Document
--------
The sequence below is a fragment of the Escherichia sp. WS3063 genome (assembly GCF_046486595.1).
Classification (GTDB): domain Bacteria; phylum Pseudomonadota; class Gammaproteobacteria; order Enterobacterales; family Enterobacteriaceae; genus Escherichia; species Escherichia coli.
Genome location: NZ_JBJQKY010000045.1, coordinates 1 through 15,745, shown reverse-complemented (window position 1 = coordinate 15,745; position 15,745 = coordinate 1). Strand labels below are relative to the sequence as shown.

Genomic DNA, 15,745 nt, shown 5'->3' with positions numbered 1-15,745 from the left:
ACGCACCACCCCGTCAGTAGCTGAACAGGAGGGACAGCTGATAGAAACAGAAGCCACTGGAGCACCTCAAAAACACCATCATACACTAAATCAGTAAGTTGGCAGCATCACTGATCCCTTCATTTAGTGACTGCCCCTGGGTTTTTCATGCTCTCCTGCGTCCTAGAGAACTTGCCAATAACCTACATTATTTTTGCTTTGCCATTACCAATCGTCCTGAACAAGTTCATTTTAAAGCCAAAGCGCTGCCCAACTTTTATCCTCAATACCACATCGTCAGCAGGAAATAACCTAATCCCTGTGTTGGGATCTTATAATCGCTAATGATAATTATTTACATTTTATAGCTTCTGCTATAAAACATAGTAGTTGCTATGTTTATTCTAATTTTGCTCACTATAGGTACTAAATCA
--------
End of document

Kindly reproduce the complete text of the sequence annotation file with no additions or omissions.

The sequence below is a fragment of the Escherichia sp. WS3063 genome (assembly GCF_046486595.1).
Classification (GTDB): domain Bacteria; phylum Pseudomonadota; class Gammaproteobacteria; order Enterobacterales; family Enterobacteriaceae; genus Escherichia; species Escherichia coli.
Genome location: NZ_JBJQKY010000045.1, coordinates 1 through 15,745, shown reverse-complemented (window position 1 = coordinate 15,745; position 15,745 = coordinate 1). Strand labels below are relative to the sequence as shown.

Genomic DNA, 15,745 nt, shown 5'->3' with positions numbered 1-15,745 from the left:
ACGCACCACCCCGTCAGTAGCTGAACAGGAGGGACAGCTGATAGAAACAGAAGCCACTGGAGCACCTCAAAAACACCATCATACACTAAATCAGTAAGTTGGCAGCATCACTGATCCCTTCATTTAGTGACTGCCCCTGGGTTTTTCATGCTCTCCTGCGTCCTAGAGAACTTGCCAATAACCTACATTATTTTTGCTTTGCCATTACCAATCGTCCTGAACAAGTTCATTTTAAAGCCAAAGCGCTGCCCAACTTTTATCCTCAATACCACATCGTCAGCAGGAAATAACCTAATCCCTGTGTTGGGATCTTATAATCGCTAATGATAATTATTTACATTTTATAGCTTCTGCTATAAAACATAGTAGTTGCTATGTTTATTCTAATTTTGCTCACTATAGGTACTAAATCA